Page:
Pride flag

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A pride flag typically refers to any flag that represents a segment or part of the LGBT community. Pride in this case refers to the notion of gay pride. The rainbow flag is the most widely used LGBT flag and LGBT symbol in general.[citation needed] There are derivations of the rainbow flag that are used to focus attention on specific similar-interest groups within the community (for example, leather subculture). There are also some pride flags that are not exclusively related to LGBT matters, such as the polyamory flag. The terms LGBT flags and queer flags are often used interchangeably.[1]

Notable examples[edit]

  • Bear flag, represents the bear subculture
  • Bisexual pride flag, represents bisexuals and their communities
  • Gay pride flag of South Africa, represents the LGBT community in South Africa
  • Genderqueer flag, represents identities outside the gender binary
  • Intersex flag, represents intersex individuals and their organizations
  • Leather Pride flag, represents leather subculture (and sometimes by extension the BDSM community)
  • Pansexual pride flag, represents pansexual individuals and their organizations
  • Rainbow flag, represents all aspects of the lesbian, gay, bisexual, transgender, and queer communities
  • Transgender flags, varying flags used to represent transgender pride, diversity, rights and/or remembrance by transgender individuals, their organizations, their communities and their allies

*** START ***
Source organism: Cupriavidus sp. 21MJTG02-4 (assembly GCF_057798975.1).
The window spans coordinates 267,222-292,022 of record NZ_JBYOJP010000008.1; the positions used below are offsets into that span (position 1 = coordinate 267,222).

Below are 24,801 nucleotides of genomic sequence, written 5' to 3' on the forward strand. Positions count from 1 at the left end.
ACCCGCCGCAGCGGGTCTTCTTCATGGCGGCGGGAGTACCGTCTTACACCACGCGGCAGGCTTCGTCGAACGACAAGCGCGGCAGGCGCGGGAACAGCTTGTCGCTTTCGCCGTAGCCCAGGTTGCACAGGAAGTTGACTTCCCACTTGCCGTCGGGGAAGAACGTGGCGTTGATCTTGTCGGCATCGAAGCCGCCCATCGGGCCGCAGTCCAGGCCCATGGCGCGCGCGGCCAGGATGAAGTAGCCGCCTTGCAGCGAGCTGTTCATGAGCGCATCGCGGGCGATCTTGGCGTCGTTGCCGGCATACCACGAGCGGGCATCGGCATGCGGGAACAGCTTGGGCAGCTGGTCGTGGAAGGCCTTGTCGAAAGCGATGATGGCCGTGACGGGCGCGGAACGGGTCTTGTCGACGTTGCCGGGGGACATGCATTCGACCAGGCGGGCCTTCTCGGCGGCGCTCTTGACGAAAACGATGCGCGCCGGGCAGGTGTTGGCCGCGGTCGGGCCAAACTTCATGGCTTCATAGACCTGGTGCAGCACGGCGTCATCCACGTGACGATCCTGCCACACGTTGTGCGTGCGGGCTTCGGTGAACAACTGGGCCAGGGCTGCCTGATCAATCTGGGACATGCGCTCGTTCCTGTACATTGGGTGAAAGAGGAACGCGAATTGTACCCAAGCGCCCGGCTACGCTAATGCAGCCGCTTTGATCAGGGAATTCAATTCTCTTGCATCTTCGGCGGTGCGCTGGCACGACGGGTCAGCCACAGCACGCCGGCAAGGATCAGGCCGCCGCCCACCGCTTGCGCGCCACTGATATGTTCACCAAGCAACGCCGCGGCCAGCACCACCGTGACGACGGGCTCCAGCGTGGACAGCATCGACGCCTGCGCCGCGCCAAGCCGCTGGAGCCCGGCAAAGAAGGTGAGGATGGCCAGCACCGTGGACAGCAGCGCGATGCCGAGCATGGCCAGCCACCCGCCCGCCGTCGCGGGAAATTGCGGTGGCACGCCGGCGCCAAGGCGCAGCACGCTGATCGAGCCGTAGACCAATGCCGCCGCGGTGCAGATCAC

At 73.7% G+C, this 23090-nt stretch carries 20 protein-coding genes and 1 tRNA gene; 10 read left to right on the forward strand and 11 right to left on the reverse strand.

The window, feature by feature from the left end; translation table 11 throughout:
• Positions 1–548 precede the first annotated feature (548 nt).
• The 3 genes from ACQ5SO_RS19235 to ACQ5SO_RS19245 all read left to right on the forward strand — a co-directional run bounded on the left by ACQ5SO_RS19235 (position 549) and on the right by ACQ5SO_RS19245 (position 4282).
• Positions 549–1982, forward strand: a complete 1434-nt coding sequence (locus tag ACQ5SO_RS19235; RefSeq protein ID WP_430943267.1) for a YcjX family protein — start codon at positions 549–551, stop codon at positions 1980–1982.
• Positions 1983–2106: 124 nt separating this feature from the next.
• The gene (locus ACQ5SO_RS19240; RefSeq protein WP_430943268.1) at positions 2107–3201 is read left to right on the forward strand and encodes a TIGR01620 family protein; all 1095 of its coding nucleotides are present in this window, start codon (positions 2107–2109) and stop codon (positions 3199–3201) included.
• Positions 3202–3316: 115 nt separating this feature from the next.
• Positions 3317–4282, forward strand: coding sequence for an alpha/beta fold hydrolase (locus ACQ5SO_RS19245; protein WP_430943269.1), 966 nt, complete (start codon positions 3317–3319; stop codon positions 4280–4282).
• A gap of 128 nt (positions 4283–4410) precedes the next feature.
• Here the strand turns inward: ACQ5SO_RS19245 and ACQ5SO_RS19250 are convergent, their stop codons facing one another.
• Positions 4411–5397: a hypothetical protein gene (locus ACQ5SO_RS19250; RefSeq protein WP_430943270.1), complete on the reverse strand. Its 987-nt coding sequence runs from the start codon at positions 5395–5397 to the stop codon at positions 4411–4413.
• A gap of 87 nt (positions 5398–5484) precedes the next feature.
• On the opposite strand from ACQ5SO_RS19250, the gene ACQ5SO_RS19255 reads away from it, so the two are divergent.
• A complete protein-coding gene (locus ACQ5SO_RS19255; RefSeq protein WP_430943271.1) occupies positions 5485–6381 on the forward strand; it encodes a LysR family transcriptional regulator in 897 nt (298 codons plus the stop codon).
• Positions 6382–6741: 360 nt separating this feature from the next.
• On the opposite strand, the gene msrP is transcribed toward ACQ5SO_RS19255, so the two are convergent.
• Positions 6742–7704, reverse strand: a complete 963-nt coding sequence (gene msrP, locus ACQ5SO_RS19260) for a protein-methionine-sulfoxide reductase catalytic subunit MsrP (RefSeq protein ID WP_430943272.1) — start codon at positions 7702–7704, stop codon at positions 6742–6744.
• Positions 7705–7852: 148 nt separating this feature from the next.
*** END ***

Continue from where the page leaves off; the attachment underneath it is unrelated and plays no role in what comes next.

Gallery[edit]

LGBT pride flags[edit]

These LGBT flags represent the LGBT movement as a whole or different sexualities, gender identities, romantic orientations and/or sex.

Subculture flags[edit]

Location-based flags[edit]

See also[edit]

References[edit]

  1. ^ Sobel, Ariel (June 13, 2018). "The Complete Guide to Queer Pride Flags". The Advocate. Retrieved 6 January 2019.
  2. ^ a b Kasandra Brabaw (19 June 2019). "A Complete Guide To All The LGBTQ+ Flags & What They Mean". Refinery29. Retrieved 7 July 2019.
  3. ^ "Queer Community Flags". Queer Events. September 14, 2018. Retrieved 4 June 2019.
  4. ^ Paul Murphy-Kasp (6 July 2019). "Pride in London: What do all the flags mean?". BBC. 00:20. Retrieved 6 July 2019.
  5. ^ Owens, Ernest (June 8, 2017). "Philly's Pride Flag to Get Two New Stripes: Black and Brown". Philadelphia. Retrieved 26 May 2019.
  6. ^ Grange, Helen (31 January 2011). "Coming out is risky business". Independent Online. Retrieved 4 July 2019.
  7. ^ Knowles, Katherine (21 July 2006). "God save the queers". PinkNews. Archived from the original on October 14, 2006. Retrieved January 23, 2012.

External links[edit]